Session

Ses"sion

(?), n. [L. sessio, fr. sedere, sessum, to sit: cf. F. session. See Sit.] 1. The act of sitting, or the state of being seated. [Archaic]
[1913 Webster]

So much his ascension into heaven and his session at the right hand of God do import.
Hooker.
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But Viven, gathering somewhat of his mood, . . .
Leaped from her session on his lap, and stood.
Tennyson.
[1913 Webster]

2. The actual sitting of a court, council, legislature, etc., or the actual assembly of the members of such a body, for the transaction of business.
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It's fit this royal session do proceed.
Shak.
[1913 Webster]

3. Hence, also, the time, period, or term during which a court, council, legislature, etc., meets daily for business; or, the space of time between the first meeting and the prorogation or adjournment; thus, a session of Parliaments is opened with a speech from the throne, and closed by prorogation. The session of a judicial court is called a term.
[1913 Webster]

It was resolved that the convocation should meet at the beginning of the next session of Parliament.
Macaulay.
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Sessions, in some of the States, is particularly used as a title for a court of justices, held for granting licenses to innkeepers, etc., and for laying out highways, and the like; it is also the title of several courts of criminal jurisdiction in England and the United States.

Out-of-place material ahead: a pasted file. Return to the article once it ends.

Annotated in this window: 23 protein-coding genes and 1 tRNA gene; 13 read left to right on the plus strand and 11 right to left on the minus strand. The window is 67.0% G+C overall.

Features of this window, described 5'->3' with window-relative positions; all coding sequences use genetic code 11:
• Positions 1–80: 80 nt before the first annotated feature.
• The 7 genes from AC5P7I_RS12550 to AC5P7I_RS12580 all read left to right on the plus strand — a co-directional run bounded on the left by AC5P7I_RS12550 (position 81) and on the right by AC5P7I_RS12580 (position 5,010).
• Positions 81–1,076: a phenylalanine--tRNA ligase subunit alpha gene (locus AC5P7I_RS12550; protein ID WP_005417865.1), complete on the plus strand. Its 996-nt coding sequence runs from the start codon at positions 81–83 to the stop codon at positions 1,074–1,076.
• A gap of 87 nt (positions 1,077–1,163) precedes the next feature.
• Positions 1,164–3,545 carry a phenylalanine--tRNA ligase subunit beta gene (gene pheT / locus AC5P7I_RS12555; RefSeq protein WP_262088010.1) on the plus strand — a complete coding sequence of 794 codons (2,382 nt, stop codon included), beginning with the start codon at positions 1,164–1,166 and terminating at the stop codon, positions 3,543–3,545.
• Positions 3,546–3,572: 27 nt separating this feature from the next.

[1913 Webster]

Church session, the lowest court in the Presbyterian Church, composed of the pastor and a body of elders elected by the members of a particular church, and having the care of matters pertaining to the religious interests of that church, as the admission and dismission of members, discipline, etc. -- Court of Session, the supreme civil court of Scotland. -- Quarter sessions. (Eng.Law) See under Quarter. -- Sessions of the peace, sittings held by justices of the peace. [Eng.]
[1913 Webster]

 

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Fri 14th December 2018